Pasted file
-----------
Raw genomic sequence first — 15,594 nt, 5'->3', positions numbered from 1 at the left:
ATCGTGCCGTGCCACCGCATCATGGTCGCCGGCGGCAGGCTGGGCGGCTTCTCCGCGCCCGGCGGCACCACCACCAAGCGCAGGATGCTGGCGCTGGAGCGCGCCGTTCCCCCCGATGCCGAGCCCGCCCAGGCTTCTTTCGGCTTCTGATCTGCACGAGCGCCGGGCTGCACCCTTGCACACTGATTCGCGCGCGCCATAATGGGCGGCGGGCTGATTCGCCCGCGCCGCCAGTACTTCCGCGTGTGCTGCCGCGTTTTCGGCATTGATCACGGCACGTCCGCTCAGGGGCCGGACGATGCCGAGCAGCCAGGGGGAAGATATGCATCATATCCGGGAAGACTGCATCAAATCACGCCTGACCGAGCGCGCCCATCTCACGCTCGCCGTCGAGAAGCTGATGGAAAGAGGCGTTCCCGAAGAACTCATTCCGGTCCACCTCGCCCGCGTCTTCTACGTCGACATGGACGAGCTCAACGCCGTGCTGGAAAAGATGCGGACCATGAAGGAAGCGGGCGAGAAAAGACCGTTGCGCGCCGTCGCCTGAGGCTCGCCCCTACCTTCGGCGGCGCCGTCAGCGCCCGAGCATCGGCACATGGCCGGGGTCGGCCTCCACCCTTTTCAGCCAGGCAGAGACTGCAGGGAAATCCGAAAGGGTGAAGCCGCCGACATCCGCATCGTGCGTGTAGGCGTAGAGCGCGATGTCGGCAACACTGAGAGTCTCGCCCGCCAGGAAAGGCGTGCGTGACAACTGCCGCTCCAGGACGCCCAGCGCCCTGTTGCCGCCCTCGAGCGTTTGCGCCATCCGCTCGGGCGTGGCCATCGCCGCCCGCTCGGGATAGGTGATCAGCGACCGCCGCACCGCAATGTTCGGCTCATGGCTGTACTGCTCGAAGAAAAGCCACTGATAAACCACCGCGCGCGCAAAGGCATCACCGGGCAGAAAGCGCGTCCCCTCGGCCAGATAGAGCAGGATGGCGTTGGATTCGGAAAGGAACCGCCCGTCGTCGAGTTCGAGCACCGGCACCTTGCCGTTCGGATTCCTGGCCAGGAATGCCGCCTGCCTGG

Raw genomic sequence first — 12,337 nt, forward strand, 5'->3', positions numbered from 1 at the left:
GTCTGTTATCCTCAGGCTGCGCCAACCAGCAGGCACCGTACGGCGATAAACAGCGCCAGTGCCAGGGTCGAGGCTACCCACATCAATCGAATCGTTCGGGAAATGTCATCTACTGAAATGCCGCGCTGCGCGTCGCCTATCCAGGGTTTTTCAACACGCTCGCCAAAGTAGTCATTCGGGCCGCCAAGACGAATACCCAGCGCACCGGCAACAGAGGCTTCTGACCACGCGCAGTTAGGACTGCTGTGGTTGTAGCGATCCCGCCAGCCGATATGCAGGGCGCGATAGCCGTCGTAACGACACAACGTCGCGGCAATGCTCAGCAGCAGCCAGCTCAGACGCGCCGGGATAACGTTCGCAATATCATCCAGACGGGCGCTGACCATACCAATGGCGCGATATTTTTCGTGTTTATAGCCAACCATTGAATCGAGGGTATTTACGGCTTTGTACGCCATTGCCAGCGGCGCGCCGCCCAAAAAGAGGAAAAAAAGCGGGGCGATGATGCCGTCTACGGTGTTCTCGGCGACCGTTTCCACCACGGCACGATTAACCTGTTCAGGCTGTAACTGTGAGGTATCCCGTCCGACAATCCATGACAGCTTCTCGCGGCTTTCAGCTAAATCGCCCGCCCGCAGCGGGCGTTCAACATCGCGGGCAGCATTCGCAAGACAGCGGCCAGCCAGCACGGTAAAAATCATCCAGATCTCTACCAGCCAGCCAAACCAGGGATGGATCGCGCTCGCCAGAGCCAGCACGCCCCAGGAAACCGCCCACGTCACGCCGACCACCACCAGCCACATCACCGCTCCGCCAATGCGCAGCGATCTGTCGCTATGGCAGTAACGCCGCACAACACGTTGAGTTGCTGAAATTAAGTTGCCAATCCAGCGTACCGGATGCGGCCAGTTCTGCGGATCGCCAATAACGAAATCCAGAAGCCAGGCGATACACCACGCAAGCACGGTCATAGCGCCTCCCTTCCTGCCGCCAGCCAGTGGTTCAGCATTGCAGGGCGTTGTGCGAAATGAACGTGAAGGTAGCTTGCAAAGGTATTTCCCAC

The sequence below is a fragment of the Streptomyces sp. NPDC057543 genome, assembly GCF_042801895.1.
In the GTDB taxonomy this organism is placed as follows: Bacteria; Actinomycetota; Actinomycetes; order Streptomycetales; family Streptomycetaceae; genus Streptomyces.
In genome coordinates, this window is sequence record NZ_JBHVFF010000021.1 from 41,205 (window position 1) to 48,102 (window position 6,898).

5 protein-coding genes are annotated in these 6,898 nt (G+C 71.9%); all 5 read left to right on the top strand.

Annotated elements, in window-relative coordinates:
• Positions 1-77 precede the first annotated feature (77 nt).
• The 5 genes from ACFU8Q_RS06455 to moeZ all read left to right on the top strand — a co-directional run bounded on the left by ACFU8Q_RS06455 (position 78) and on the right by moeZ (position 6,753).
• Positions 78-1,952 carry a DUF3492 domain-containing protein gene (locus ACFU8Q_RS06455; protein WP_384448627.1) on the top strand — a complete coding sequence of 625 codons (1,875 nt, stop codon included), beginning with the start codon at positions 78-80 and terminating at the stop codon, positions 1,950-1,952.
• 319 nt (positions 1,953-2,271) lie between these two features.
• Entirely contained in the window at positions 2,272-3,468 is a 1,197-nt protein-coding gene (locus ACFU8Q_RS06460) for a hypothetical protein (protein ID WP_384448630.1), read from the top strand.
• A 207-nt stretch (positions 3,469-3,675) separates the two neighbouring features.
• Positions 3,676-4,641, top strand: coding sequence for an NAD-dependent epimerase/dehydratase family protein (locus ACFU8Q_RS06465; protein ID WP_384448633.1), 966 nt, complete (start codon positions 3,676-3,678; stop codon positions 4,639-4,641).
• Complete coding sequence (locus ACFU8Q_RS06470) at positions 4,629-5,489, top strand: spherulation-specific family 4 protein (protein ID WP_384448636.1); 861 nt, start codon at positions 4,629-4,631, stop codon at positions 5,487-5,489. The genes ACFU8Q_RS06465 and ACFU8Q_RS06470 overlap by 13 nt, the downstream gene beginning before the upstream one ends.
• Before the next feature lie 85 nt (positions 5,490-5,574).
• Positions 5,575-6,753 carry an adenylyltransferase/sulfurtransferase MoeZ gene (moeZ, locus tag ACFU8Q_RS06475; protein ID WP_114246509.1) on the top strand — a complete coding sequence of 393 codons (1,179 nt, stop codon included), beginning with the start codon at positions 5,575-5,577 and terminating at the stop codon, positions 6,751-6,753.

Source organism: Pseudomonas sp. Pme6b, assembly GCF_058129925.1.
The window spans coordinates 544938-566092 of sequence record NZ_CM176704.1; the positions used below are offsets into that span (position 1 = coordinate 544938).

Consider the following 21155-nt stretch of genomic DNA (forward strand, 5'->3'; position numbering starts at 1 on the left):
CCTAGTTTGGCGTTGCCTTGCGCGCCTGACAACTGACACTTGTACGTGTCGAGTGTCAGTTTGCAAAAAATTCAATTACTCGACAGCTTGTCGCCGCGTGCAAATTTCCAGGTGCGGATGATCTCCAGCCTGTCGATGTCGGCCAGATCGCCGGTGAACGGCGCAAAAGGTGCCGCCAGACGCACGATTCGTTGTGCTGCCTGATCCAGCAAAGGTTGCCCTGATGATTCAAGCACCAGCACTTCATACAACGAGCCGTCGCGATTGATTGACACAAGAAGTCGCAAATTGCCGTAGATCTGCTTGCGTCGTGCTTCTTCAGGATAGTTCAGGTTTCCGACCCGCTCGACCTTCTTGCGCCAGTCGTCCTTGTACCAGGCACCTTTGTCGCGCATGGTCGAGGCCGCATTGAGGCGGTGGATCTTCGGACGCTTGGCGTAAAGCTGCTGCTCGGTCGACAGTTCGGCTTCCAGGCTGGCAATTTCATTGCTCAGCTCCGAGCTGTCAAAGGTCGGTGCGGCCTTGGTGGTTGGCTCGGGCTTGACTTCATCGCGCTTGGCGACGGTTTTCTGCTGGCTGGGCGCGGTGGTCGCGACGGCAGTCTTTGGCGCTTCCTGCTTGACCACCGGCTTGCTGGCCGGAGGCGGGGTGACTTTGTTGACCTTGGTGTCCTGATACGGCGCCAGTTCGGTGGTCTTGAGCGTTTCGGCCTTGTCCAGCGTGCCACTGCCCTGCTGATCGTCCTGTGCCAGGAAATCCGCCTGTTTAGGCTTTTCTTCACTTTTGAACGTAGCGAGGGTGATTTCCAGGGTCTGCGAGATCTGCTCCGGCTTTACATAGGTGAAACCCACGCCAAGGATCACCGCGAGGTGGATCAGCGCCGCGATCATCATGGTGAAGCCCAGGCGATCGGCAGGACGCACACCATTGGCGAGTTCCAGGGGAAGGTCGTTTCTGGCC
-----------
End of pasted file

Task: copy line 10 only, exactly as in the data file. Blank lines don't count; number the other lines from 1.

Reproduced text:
• Positions 1-77 precede the first annotated feature (77 nt).